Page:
The Impact of Chaos on Science and Society (UNU, 1997, 415 pages) |

4. The impact of chaos on mathematics |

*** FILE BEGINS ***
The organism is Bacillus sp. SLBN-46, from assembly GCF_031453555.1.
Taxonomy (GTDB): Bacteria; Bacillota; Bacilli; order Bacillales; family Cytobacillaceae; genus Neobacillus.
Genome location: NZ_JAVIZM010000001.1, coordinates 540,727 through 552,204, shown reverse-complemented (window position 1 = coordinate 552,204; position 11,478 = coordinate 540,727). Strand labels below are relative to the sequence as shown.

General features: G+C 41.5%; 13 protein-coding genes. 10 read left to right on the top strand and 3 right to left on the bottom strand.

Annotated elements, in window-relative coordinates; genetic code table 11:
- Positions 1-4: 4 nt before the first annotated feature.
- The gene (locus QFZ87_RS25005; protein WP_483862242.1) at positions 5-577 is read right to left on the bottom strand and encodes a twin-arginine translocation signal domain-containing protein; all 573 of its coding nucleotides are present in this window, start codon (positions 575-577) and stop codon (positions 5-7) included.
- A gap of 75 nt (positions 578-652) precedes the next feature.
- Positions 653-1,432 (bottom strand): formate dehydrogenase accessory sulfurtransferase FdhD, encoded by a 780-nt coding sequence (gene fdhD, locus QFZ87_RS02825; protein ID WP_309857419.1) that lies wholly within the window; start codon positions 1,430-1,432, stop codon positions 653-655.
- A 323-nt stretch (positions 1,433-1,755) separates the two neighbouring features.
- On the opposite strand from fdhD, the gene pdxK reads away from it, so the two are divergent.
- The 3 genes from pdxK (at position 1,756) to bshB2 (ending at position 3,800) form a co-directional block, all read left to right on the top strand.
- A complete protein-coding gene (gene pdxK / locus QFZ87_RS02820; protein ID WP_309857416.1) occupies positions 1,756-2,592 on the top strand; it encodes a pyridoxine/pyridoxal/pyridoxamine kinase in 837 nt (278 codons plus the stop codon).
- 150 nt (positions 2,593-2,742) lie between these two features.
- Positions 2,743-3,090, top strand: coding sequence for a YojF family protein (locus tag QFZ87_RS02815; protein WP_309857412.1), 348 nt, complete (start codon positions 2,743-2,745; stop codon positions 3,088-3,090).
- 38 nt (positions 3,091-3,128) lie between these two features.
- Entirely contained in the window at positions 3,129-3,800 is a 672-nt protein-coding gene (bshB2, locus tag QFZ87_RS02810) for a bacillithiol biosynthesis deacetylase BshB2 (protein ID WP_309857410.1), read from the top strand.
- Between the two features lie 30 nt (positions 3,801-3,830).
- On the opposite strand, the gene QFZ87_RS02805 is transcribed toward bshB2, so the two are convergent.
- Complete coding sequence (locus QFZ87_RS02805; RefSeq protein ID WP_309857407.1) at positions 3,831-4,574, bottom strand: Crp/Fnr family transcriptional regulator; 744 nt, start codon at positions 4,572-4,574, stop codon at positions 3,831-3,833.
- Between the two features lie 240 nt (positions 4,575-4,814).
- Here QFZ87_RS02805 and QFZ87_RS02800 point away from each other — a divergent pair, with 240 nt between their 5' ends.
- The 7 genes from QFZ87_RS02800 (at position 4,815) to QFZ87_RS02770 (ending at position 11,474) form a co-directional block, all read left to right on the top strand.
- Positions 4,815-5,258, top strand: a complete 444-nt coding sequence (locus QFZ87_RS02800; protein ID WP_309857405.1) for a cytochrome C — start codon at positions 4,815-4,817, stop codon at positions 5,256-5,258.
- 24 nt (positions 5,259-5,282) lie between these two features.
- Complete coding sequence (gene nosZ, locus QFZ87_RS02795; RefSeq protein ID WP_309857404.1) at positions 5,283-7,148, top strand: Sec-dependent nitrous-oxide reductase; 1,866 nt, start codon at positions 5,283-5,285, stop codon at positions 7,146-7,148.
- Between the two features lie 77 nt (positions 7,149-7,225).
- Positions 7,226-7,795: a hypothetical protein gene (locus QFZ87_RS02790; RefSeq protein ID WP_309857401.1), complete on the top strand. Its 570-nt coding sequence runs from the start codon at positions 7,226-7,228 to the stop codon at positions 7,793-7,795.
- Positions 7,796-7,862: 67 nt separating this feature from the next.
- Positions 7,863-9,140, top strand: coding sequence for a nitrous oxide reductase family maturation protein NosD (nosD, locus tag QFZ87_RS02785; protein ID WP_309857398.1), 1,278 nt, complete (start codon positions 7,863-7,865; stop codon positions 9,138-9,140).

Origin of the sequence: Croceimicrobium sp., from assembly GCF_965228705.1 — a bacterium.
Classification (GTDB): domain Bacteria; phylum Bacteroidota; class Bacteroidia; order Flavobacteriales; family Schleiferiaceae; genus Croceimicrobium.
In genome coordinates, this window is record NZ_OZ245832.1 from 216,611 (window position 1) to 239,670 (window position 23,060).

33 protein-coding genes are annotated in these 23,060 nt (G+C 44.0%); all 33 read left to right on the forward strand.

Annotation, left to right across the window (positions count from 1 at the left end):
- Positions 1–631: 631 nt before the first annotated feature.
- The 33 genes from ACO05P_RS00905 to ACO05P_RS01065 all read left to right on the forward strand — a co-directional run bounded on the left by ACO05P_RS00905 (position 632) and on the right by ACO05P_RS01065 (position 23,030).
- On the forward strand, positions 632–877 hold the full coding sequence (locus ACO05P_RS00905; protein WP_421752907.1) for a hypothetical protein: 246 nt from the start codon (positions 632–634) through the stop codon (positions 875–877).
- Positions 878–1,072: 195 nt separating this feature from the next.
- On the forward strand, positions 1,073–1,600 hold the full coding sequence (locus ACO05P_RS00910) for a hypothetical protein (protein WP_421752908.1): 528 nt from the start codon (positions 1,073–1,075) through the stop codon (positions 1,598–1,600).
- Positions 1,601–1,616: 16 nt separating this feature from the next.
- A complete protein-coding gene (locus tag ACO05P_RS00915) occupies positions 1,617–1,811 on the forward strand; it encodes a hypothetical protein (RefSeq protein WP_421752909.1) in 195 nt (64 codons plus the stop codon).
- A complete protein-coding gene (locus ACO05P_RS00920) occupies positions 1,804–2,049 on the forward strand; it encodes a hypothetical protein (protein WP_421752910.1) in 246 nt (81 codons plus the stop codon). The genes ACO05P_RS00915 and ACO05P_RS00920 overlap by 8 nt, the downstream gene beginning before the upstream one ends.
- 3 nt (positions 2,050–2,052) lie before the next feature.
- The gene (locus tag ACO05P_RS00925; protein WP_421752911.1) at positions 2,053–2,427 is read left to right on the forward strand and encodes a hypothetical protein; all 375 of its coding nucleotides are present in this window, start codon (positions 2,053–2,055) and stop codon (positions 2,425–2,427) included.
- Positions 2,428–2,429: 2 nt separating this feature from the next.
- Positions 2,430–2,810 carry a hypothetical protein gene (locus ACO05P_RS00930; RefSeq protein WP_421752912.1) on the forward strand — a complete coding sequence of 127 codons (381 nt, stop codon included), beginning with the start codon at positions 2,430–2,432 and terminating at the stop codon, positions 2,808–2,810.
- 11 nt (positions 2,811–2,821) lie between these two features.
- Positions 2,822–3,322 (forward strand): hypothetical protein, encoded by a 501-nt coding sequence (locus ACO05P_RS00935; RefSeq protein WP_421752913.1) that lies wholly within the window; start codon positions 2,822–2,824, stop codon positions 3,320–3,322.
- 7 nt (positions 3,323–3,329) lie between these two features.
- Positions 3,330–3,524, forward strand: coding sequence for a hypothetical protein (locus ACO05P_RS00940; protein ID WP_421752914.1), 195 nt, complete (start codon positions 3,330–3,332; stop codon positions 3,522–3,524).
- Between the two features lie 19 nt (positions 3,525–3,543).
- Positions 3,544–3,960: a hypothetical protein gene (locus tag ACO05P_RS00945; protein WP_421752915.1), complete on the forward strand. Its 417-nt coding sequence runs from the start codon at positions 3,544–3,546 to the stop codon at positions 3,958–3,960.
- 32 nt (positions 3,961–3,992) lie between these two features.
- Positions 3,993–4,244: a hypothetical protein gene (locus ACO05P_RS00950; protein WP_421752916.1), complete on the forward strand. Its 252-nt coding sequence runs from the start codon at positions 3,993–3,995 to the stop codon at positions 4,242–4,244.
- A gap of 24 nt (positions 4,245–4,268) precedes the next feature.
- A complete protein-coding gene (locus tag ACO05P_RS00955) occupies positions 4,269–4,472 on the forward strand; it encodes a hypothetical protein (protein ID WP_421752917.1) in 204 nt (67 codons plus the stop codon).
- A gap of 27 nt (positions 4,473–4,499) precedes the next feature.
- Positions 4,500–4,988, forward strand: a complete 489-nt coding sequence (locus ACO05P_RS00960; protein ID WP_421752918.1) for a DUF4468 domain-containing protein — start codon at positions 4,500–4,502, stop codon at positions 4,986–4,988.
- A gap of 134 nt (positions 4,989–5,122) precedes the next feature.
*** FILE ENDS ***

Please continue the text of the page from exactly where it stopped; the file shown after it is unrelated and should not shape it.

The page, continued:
The relations of chaos and mathematics have been complex and subtle. Actually, chaos was discovered at the end of the nineteenth century by the mathematicians J. Hadamard and H. Poincaré, who largely appreciated the philosophical implications of their discovery. It was not possible, however, to deal with the subject in a quantitative fashion at that time. The rediscovery of chaos in recent decades has led to the sort of quantitative analysis that is characteristic of hard science, with important repercussions for pure mathematics. We review a number of topics that show the great diversity of the relations between chaos and mathematics: the Lorenz attractor, the Feigenbaum bifurcation, hydrodynamic turbulence, the ergodic theory of differentiable dynamical systems (Axiom A or more general systems), quadratic maps and the Hénon attractor, dynamical zeta functions. This is not an exhaustive list but it shows how the interplay of ideas coming from several parts of physics (statistical mechanics, hydrodynamics, etc.) and of mathematics has led to remarkable new insights, and technical progress both in physics and in mathematics.